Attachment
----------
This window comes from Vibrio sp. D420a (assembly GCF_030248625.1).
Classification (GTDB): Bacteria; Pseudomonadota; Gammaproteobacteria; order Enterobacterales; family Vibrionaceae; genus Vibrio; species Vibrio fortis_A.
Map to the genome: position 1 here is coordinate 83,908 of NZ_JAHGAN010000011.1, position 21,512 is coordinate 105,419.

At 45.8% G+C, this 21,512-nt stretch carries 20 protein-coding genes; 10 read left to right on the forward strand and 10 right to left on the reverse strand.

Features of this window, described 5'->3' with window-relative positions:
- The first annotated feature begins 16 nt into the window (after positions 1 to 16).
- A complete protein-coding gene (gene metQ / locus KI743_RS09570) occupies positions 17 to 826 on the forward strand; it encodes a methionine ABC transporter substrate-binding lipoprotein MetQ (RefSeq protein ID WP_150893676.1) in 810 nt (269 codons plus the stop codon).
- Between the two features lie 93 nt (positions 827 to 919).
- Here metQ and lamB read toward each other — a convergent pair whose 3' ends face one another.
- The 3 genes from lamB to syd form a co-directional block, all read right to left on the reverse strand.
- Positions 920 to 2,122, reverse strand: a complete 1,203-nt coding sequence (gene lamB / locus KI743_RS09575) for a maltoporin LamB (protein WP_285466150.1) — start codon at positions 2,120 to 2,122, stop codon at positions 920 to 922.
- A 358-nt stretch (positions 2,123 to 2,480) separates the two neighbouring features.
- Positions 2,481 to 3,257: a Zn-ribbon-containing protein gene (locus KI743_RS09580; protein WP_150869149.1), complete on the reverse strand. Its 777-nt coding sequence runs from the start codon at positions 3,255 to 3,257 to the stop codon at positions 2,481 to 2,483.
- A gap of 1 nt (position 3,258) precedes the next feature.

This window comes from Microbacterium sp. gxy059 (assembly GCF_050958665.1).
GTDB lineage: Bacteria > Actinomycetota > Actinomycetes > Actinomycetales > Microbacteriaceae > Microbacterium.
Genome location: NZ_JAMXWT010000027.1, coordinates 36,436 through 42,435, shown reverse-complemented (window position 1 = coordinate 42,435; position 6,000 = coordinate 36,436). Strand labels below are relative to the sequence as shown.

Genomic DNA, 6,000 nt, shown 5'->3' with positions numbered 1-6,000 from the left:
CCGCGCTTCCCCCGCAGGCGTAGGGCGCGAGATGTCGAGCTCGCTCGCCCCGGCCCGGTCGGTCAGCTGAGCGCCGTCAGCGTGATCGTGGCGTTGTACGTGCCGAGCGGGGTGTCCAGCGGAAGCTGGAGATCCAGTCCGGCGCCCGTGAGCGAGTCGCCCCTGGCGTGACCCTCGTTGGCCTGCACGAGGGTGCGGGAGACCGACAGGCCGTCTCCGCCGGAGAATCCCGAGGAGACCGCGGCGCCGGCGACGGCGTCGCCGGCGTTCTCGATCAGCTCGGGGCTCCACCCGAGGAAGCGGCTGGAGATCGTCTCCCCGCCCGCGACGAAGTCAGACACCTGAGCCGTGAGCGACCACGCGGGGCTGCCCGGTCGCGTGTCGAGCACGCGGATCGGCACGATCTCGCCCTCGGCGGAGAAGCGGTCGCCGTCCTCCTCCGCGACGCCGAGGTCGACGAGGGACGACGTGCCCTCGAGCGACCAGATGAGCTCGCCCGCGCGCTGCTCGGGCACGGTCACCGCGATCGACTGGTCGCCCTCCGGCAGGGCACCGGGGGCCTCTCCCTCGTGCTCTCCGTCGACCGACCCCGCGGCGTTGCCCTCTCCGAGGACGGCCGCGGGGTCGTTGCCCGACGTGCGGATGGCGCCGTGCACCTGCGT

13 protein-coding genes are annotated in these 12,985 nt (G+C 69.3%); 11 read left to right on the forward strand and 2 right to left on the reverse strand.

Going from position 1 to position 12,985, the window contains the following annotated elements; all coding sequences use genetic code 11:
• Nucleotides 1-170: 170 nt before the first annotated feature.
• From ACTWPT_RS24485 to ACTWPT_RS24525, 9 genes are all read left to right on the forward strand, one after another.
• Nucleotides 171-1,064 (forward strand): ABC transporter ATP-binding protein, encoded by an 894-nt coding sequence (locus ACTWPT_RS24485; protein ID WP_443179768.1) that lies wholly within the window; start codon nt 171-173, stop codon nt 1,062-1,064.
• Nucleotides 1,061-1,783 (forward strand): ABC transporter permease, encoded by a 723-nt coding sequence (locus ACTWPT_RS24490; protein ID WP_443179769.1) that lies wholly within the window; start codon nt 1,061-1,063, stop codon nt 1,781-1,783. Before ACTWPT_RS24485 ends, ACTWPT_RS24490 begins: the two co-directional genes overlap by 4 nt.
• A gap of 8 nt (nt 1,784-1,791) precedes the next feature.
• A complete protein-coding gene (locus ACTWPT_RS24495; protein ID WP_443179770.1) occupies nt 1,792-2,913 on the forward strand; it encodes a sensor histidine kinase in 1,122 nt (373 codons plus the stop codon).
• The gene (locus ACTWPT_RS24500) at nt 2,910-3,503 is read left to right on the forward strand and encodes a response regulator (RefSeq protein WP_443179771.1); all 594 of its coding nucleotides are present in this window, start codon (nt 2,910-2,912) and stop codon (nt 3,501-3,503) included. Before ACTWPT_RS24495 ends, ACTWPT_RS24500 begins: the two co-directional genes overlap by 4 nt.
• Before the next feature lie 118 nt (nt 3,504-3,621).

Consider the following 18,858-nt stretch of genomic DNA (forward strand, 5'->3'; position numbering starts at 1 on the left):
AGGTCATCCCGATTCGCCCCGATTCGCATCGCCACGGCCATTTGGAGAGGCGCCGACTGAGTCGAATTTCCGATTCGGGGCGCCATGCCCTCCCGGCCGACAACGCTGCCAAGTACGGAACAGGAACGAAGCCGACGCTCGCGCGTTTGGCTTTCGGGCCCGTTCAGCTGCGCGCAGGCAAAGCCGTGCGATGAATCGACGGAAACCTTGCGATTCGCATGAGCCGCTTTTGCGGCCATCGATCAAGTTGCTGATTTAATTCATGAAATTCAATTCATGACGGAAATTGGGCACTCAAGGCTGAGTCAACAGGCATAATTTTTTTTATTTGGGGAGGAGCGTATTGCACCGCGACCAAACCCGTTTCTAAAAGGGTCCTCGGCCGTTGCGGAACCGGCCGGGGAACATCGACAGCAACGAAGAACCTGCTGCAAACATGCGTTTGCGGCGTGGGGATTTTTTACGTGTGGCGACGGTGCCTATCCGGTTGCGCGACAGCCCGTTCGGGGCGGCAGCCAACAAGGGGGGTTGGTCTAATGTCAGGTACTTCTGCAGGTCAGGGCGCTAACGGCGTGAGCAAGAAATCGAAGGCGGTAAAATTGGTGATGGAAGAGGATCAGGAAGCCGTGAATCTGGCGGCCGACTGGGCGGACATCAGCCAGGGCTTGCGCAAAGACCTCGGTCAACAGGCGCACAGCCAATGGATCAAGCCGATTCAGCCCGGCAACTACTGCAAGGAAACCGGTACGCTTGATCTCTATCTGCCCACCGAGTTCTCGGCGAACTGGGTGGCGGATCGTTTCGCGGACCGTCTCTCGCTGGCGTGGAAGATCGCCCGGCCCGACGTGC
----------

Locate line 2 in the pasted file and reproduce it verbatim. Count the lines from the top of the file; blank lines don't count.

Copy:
Classification (GTDB): Bacteria; Pseudomonadota; Gammaproteobacteria; order Enterobacterales; family Vibrionaceae; genus Vibrio; species Vibrio fortis_A.